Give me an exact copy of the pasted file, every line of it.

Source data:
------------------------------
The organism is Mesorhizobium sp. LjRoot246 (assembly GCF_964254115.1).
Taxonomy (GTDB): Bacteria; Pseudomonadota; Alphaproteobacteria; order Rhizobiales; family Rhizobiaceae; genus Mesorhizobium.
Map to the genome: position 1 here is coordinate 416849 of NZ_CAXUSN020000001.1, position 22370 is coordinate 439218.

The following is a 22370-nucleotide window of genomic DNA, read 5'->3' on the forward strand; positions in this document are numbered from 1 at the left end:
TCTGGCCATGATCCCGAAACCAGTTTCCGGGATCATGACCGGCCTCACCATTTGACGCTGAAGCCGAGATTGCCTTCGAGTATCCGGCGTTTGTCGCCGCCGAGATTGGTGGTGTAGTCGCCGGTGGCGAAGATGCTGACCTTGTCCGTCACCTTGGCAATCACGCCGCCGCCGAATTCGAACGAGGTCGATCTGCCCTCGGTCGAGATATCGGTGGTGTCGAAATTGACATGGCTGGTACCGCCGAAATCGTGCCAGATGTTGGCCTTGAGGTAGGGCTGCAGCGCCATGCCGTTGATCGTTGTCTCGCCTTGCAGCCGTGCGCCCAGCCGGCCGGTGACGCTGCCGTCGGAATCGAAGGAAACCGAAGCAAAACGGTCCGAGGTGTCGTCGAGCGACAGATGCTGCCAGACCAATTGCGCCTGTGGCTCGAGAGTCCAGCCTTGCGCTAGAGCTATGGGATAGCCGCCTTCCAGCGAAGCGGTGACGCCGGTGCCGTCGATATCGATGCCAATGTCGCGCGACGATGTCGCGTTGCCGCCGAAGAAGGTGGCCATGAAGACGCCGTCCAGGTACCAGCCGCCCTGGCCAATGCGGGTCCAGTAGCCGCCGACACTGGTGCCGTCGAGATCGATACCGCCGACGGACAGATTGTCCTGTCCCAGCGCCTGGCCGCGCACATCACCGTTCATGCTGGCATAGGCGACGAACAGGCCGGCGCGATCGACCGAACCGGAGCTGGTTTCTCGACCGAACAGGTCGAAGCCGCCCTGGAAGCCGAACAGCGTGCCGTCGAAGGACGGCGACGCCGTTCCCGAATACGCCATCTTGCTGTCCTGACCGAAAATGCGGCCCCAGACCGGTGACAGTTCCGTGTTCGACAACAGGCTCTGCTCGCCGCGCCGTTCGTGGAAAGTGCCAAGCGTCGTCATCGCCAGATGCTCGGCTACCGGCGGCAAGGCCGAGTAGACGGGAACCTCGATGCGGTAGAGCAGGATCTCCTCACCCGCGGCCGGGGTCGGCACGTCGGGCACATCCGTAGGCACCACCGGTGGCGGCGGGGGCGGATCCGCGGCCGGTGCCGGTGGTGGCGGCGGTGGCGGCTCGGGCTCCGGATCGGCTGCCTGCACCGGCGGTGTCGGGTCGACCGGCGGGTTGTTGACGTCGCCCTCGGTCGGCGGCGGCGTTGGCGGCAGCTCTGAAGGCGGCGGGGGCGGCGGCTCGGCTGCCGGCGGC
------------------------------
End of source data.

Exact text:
The organism is Mesorhizobium sp. LjRoot246 (assembly GCF_964254115.1).
Taxonomy (GTDB): Bacteria; Pseudomonadota; Alphaproteobacteria; order Rhizobiales; family Rhizobiaceae; genus Mesorhizobium.
Map to the genome: position 1 here is coordinate 416849 of NZ_CAXUSN020000001.1, position 22370 is coordinate 439218.

The following is a 22370-nucleotide window of genomic DNA, read 5'->3' on the forward strand; positions in this document are numbered from 1 at the left end:
TCTGGCCATGATCCCGAAACCAGTTTCCGGGATCATGACCGGCCTCACCATTTGACGCTGAAGCCGAGATTGCCTTCGAGTATCCGGCGTTTGTCGCCGCCGAGATTGGTGGTGTAGTCGCCGGTGGCGAAGATGCTGACCTTGTCCGTCACCTTGGCAATCACGCCGCCGCCGAATTCGAACGAGGTCGATCTGCCCTCGGTCGAGATATCGGTGGTGTCGAAATTGACATGGCTGGTACCGCCGAAATCGTGCCAGATGTTGGCCTTGAGGTAGGGCTGCAGCGCCATGCCGTTGATCGTTGTCTCGCCTTGCAGCCGTGCGCCCAGCCGGCCGGTGACGCTGCCGTCGGAATCGAAGGAAACCGAAGCAAAACGGTCCGAGGTGTCGTCGAGCGACAGATGCTGCCAGACCAATTGCGCCTGTGGCTCGAGAGTCCAGCCTTGCGCTAGAGCTATGGGATAGCCGCCTTCCAGCGAAGCGGTGACGCCGGTGCCGTCGATATCGATGCCAATGTCGCGCGACGATGTCGCGTTGCCGCCGAAGAAGGTGGCCATGAAGACGCCGTCCAGGTACCAGCCGCCCTGGCCAATGCGGGTCCAGTAGCCGCCGACACTGGTGCCGTCGAGATCGATACCGCCGACGGACAGATTGTCCTGTCCCAGCGCCTGGCCGCGCACATCACCGTTCATGCTGGCATAGGCGACGAACAGGCCGGCGCGATCGACCGAACCGGAGCTGGTTTCTCGACCGAACAGGTCGAAGCCGCCCTGGAAGCCGAACAGCGTGCCGTCGAAGGACGGCGACGCCGTTCCCGAATACGCCATCTTGCTGTCCTGACCGAAAATGCGGCCCCAGACCGGTGACAGTTCCGTGTTCGACAACAGGCTCTGCTCGCCGCGCCGTTCGTGGAAAGTGCCAAGCGTCGTCATCGCCAGATGCTCGGCTACCGGCGGCAAGGCCGAGTAGACGGGAACCTCGATGCGGTAGAGCAGGATCTCCTCACCCGCGGCCGGGGTCGGCACGTCGGGCACATCCGTAGGCACCACCGGTGGCGGCGGGGGCGGATCCGCGGCCGGTGCCGGTGGTGGCGGCGGTGGCGGCTCGGGCTCCGGATCGGCTGCCTGCACCGGCGGTGTCGGGTCGACCGGCGGGTTGTTGACGTCGCCCTCGGTCGGCGGCGGCGTTGGCGGCAGCTCTGAAGGCGGCGGGGGCGGCGGCTCGGCTGCCGGCGGC